Cost-effectiveness of tenofovir/emtricitabine compared with other NRTI pairs in treatment-naïve adults with HIV infection in the USA
KeywordsCost Saving Efavirenz Probabilistic Sensitivity Analysis Nucleoside Reverse Transcriptase Inhibitor Lifetime Cost
Purpose of the study
The efficacy and tolerability of nucleoside reverse transcriptase inhibitors (NRTIs) are well characterized. In this analysis we examined the cost-effectiveness of once-daily tenofovir/emtricitabine [TDF/FTC] compared with twice-daily zidovudine/lamivudine [ZDV/3TC] and once-daily abacavir/lamivudine [ABC/3TC] in treatment-naïve HIV-infected adults in the US.
Lifetime costs and health outcomes for a treatment-naïve cohort were modeled using a Markov framework with six health states based on CD4 cell-count ranges. Efficacy data for first-line therapy were based on 144-week results of Study 934 comparing TDF/FTC + efavirenz [EFV] with ZDV/3TC + EFV and normalized 48-week results of Study CNA30024 comparing ABC/3TC + EFV with ZDV/3TC + EFV. Immune response data were used to calculate transition probabilities between the CD4-based health states. Individuals with viral loads higher than 400 copies/mL switched to second-line therapy at rates estimated over time using exponential functions fitted to trial data. Costs and efficacy for subsequent therapy lines were based on likely baskets of second-line, third-line, and non-suppressive therapy regimens. Costs for antiretroviral drugs were based on 2008 wholesale acquisition costs. Utility values, mortality rates, and costs for other medical resources were obtained from published sources. Adverse events observed in Studies 934 and CNA30024 were accounted for in modeled costs and outcomes. Base-case results were tested in one-way and probabilistic sensitivity analyses (PSA).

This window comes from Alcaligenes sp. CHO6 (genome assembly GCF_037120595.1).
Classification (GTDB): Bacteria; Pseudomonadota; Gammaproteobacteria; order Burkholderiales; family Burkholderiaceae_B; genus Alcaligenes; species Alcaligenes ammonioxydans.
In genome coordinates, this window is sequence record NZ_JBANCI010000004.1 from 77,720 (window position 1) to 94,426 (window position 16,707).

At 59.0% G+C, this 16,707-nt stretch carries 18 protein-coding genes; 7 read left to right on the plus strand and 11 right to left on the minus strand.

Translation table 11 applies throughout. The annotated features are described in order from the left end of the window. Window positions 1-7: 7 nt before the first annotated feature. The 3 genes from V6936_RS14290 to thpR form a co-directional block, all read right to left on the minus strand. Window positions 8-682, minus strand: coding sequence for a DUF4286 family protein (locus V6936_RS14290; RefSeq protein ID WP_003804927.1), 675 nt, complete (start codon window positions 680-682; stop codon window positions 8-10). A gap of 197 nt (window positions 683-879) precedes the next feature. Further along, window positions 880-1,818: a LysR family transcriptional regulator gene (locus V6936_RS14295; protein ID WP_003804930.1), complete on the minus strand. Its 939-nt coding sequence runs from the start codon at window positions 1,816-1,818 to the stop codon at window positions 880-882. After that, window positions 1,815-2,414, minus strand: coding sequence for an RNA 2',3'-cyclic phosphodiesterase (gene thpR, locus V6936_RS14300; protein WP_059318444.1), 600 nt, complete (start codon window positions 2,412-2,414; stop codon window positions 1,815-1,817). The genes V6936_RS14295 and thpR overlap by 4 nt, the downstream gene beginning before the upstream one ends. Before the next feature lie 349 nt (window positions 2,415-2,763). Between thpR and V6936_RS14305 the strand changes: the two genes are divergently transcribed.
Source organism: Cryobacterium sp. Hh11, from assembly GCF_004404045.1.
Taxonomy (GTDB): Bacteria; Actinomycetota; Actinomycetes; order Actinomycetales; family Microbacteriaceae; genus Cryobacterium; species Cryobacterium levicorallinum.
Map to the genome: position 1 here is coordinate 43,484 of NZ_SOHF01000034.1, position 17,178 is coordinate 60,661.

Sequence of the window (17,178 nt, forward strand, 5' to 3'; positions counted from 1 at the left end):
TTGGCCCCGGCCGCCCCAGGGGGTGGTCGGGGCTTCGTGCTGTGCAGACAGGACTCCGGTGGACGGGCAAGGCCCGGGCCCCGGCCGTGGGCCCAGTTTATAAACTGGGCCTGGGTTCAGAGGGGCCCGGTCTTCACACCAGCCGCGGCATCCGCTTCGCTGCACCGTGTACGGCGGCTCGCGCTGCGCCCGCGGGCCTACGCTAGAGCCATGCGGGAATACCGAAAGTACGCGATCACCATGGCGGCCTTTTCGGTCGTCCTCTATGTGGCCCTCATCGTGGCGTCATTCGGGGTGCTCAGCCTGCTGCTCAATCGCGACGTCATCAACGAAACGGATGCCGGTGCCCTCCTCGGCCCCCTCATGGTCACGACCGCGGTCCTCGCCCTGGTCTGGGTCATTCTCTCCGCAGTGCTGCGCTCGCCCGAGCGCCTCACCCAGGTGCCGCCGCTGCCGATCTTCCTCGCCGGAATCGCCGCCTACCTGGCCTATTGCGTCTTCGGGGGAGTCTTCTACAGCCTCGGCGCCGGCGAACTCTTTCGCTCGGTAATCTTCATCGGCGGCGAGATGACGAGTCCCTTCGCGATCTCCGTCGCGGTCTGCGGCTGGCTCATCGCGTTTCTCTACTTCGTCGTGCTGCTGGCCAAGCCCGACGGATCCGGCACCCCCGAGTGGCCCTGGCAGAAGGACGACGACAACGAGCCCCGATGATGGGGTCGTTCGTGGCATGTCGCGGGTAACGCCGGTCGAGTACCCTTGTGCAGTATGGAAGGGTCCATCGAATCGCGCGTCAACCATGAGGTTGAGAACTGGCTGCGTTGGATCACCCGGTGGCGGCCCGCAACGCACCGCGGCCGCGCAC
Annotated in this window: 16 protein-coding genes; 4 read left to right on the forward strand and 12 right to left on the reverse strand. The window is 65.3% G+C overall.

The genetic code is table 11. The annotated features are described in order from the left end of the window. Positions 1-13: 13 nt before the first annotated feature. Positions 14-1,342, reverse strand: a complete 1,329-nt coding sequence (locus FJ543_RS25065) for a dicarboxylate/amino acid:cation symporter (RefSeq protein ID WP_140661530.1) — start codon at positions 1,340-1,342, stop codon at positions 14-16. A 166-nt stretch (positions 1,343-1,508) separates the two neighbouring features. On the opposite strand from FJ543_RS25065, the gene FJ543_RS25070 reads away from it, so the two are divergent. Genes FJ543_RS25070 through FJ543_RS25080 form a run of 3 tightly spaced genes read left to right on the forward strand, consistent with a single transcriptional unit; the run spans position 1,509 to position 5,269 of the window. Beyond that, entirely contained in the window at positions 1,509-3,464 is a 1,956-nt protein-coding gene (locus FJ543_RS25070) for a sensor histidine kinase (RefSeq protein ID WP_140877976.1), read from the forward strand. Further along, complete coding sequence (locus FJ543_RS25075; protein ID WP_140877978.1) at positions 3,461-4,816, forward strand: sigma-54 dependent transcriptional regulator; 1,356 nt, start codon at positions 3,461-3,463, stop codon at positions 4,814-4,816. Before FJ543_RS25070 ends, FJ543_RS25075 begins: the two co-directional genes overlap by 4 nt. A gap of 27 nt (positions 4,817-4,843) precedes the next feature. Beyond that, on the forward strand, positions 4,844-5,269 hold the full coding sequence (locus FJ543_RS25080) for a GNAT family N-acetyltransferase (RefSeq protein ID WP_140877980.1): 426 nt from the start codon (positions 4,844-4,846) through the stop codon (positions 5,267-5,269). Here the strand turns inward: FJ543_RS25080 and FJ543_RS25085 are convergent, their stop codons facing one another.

Summary of results
On average, individuals using TDF/FTC were predicted to remain on first-line therapy for 6.0 years, accrue total lifetime costs of $620,673, and experience 14.22 quality-adjusted life-years (QALYs) compared with 4.9 years, $631,436 and 13.89 QALYs for those using ZDV/3TC, and 5.0 years, $629,143 and 14.10 QALYs for those using ABC/3TC. One-way sensitivity analysis predicted TDF/FTC to be cost saving for almost all parameter ranges and scenarios tested; PSA showed TDF/FTC was likely to be cost saving.
TDF/FTC was predicted to be both more effective and cost saving compared with ZDV/3TC and ABC/3TC in treatment-naïve adults with HIV infection in the US. Cost savings were largely due to avoidance of more expensive subsequent lines of therapy and lower costs associated with adverse events and disease-related resource use. Results were robust to parameter uncertainty and modeling assumptions.
This article is published under license to BioMed Central Ltd.